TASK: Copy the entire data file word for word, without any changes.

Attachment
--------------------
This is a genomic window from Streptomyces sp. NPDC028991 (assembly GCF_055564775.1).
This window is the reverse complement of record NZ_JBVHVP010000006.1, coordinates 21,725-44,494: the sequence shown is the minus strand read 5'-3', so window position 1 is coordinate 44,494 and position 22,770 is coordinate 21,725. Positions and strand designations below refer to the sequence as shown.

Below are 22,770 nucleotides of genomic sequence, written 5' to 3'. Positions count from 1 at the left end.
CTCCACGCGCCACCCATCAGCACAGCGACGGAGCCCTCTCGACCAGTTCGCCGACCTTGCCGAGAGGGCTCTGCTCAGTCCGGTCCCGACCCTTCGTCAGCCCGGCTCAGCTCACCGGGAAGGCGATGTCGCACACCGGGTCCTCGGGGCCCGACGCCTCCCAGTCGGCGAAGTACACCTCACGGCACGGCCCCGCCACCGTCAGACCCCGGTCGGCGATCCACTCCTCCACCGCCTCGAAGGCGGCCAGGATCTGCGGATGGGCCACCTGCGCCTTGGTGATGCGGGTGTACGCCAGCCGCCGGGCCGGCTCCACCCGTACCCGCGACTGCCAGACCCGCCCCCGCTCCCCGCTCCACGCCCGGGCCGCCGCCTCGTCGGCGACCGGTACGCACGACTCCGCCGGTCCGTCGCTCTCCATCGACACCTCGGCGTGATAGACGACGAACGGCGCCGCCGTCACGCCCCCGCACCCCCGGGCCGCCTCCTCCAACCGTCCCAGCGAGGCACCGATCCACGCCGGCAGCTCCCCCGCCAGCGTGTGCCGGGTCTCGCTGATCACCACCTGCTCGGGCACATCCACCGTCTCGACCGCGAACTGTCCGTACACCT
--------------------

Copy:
This is a genomic window from Streptomyces sp. NPDC028991 (assembly GCF_055564775.1).
This window is the reverse complement of record NZ_JBVHVP010000006.1, coordinates 21,725-44,494: the sequence shown is the minus strand read 5'-3', so window position 1 is coordinate 44,494 and position 22,770 is coordinate 21,725. Positions and strand designations below refer to the sequence as shown.

Below are 22,770 nucleotides of genomic sequence, written 5' to 3'. Positions count from 1 at the left end.
CTCCACGCGCCACCCATCAGCACAGCGACGGAGCCCTCTCGACCAGTTCGCCGACCTTGCCGAGAGGGCTCTGCTCAGTCCGGTCCCGACCCTTCGTCAGCCCGGCTCAGCTCACCGGGAAGGCGATGTCGCACACCGGGTCCTCGGGGCCCGACGCCTCCCAGTCGGCGAAGTACACCTCACGGCACGGCCCCGCCACCGTCAGACCCCGGTCGGCGATCCACTCCTCCACCGCCTCGAAGGCGGCCAGGATCTGCGGATGGGCCACCTGCGCCTTGGTGATGCGGGTGTACGCCAGCCGCCGGGCCGGCTCCACCCGTACCCGCGACTGCCAGACCCGCCCCCGCTCCCCGCTCCACGCCCGGGCCGCCGCCTCGTCGGCGACCGGTACGCACGACTCCGCCGGTCCGTCGCTCTCCATCGACACCTCGGCGTGATAGACGACGAACGGCGCCGCCGTCACGCCCCCGCACCCCCGGGCCGCCTCCTCCAACCGTCCCAGCGAGGCACCGATCCACGCCGGCAGCTCCCCCGCCAGCGTGTGCCGGGTCTCGCTGATCACCACCTGCTCGGGCACATCCACCGTCTCGACCGCGAACTGTCCGTACACCT